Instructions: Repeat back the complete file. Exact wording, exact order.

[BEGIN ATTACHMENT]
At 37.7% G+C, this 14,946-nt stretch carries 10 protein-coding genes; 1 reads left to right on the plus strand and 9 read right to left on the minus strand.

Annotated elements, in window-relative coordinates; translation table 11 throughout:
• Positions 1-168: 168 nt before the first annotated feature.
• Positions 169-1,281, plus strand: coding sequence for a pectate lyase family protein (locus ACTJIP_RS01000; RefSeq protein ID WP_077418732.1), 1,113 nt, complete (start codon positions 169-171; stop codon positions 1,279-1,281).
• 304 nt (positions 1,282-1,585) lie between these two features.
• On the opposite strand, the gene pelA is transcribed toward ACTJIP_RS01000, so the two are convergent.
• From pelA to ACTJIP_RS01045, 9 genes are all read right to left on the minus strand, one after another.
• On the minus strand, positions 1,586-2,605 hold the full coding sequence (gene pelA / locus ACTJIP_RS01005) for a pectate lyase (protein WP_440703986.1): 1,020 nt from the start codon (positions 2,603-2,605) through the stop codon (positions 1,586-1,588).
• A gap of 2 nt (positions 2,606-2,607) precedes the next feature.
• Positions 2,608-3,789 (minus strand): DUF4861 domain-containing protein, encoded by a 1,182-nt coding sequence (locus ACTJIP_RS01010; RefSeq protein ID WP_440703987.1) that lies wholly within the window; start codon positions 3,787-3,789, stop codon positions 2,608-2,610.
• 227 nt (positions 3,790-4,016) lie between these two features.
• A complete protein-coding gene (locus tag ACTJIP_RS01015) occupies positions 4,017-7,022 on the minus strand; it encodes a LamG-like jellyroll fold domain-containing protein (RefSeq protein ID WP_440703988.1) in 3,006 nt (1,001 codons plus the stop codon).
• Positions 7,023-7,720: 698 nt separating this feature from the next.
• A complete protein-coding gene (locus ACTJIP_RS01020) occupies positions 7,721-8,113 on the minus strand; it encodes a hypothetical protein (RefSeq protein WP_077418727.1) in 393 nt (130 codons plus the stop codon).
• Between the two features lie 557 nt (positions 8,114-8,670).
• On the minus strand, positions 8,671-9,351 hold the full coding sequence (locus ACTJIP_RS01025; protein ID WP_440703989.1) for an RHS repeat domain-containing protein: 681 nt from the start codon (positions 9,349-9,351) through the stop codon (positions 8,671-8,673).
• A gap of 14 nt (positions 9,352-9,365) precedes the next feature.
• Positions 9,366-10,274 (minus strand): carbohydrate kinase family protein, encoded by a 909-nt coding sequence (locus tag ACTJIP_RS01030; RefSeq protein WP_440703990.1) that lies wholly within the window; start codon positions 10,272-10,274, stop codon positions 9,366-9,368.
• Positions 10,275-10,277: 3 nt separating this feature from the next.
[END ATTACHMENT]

At 37.7% G+C, this 14,946-nt stretch carries 10 protein-coding genes; 1 reads left to right on the plus strand and 9 read right to left on the minus strand.

Annotated elements, in window-relative coordinates; translation table 11 throughout:
• Positions 1-168: 168 nt before the first annotated feature.
• Positions 169-1,281, plus strand: coding sequence for a pectate lyase family protein (locus ACTJIP_RS01000; RefSeq protein ID WP_077418732.1), 1,113 nt, complete (start codon positions 169-171; stop codon positions 1,279-1,281).
• 304 nt (positions 1,282-1,585) lie between these two features.
• On the opposite strand, the gene pelA is transcribed toward ACTJIP_RS01000, so the two are convergent.
• From pelA to ACTJIP_RS01045, 9 genes are all read right to left on the minus strand, one after another.
• On the minus strand, positions 1,586-2,605 hold the full coding sequence (gene pelA / locus ACTJIP_RS01005) for a pectate lyase (protein WP_440703986.1): 1,020 nt from the start codon (positions 2,603-2,605) through the stop codon (positions 1,586-1,588).
• A gap of 2 nt (positions 2,606-2,607) precedes the next feature.
• Positions 2,608-3,789 (minus strand): DUF4861 domain-containing protein, encoded by a 1,182-nt coding sequence (locus ACTJIP_RS01010; RefSeq protein ID WP_440703987.1) that lies wholly within the window; start codon positions 3,787-3,789, stop codon positions 2,608-2,610.
• 227 nt (positions 3,790-4,016) lie between these two features.
• A complete protein-coding gene (locus tag ACTJIP_RS01015) occupies positions 4,017-7,022 on the minus strand; it encodes a LamG-like jellyroll fold domain-containing protein (RefSeq protein ID WP_440703988.1) in 3,006 nt (1,001 codons plus the stop codon).
• Positions 7,023-7,720: 698 nt separating this feature from the next.
• A complete protein-coding gene (locus ACTJIP_RS01020) occupies positions 7,721-8,113 on the minus strand; it encodes a hypothetical protein (RefSeq protein WP_077418727.1) in 393 nt (130 codons plus the stop codon).
• Between the two features lie 557 nt (positions 8,114-8,670).
• On the minus strand, positions 8,671-9,351 hold the full coding sequence (locus ACTJIP_RS01025; protein ID WP_440703989.1) for an RHS repeat domain-containing protein: 681 nt from the start codon (positions 9,349-9,351) through the stop codon (positions 8,671-8,673).
• A gap of 14 nt (positions 9,352-9,365) precedes the next feature.
• Positions 9,366-10,274 (minus strand): carbohydrate kinase family protein, encoded by a 909-nt coding sequence (locus tag ACTJIP_RS01030; RefSeq protein WP_440703990.1) that lies wholly within the window; start codon positions 10,272-10,274, stop codon positions 9,366-9,368.
• Positions 10,275-10,277: 3 nt separating this feature from the next.